Too bad.

Love At First Type

“Do you believe in love at first sight?”

“I don’t know,” he said. “Do you believe in love before that?”

These two lines sum up the question at the heart of Attachments, the debut novel by Rainbow Rowell. It’s set in 1999 at a Midwestern newspaper in the midst of the Y2K madness. Co-workers Beth and Jennifer spend good portions of their day sending each other messages about very personal details of their lives despite knowing that their email is being monitored. The person monitoring their email is Lincoln, and he doesn’t have the heart to send them a warning.

You see, through their messages, Lincoln has come to enjoy Beth and Jennifer’s interactions immensely. Before he realizes it, he has fallen for Beth but can’t imagine how he would ever introduce himself. Quite a dilemma, isn’t it?

I discovered Attachments after seeing it chosen for the Barnes & Noble Summer 2011 Discover Great New Writers program and the subject matter really resonated with me. Why, you may ask? Well, I’m a veteran of falling for someone online. The most important relationships I’ve had began by reading someone’s words and being drawn to them and the person behind those words. When you love words and feel comfortable using them, I think it’s natural to fall for someone via the written word. If you’ve ever written or received a love letter, you know how powerful it can be to share intense emotions through language. You keep those letters and re-read them over and over and the feelings that get stirred up don’t diminish with each reading. They grow.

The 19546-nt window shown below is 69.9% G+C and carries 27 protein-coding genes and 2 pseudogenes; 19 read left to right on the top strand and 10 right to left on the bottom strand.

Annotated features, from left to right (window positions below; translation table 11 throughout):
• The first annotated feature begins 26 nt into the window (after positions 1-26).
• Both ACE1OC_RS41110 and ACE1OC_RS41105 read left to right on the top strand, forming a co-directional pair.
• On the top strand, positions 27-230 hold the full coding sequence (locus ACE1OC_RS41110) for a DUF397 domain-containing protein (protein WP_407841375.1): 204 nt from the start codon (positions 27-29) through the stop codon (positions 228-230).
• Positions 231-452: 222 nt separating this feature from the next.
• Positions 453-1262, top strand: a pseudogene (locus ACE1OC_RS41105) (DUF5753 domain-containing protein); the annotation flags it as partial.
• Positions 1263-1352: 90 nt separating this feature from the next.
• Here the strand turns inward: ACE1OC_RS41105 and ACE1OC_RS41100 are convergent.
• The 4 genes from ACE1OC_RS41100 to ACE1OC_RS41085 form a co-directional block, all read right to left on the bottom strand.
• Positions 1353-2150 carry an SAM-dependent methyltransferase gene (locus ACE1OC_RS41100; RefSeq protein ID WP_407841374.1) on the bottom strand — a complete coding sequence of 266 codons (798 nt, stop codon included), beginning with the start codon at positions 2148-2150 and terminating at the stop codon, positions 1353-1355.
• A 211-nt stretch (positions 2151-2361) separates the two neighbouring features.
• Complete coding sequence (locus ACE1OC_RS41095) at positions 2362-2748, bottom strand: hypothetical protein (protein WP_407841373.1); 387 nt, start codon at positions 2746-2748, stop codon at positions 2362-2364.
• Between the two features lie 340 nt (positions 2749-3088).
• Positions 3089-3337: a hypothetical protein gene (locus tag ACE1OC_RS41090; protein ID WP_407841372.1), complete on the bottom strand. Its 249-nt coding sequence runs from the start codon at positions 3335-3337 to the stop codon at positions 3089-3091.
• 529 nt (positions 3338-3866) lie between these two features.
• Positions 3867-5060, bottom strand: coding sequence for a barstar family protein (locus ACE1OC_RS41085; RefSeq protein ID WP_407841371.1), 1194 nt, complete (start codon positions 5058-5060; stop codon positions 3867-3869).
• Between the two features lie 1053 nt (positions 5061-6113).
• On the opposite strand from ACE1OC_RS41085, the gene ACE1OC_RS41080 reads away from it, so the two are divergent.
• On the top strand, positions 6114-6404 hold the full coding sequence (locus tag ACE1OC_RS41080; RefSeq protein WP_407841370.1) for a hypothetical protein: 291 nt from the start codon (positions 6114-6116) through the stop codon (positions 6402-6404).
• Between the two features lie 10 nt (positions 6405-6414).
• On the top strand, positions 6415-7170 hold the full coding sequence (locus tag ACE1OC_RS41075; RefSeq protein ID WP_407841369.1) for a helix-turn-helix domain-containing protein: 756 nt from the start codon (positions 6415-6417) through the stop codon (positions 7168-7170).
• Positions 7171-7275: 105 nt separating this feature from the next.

If you’re getting to know someone online, it’s easy to put your best foot forward, as it were. You can take time to say exactly what you want to say. There is no stuttering or fumbling over words. You aren’t distracted by the physical presence of the person with whom you’re talking. All you have are your words.

Can this be problematic? Certainly. For example, I know that I can come across much more self-assured online than I normally do in real life. This doesn’t mean that I’m lying about who I am. It just means that I’m presenting my best self, who I am internally, and who I want to be more of, externally.

I must confess that I don’t read much fiction anymore. I don’t know exactly why or when this happened but if you looked at my bookshelves, you’d find mainly nonfiction: biographies, how-to books, philosophy, etc. So, for a book of fiction to grab me, it must be something special.

The subject matter of Attachments may have lured me in, but it was (big surprise), the words that kept me reading. Rainbow Rowell fills her novel with pop culture references to songs, movies and my personal favorite, “Dungeons and Dragons”. (I was a devoted D&D geek in the mid-to-late 1980s). But the quality that most impresses me is her dialogue. Rowell’s dialogue is crisp and punchy, much like the best movie or television dialogue you’ve ever heard.

So I highly recommend Attachments to anyone who loves snappy dialogue and a captivating and unconventional love story. Despite the fact that my previous forays into online love haven’t led to “happily ever after”, I’m not discouraged. To answer the questions that began this post, I not only believe in love at first sight. I believe in love at first type.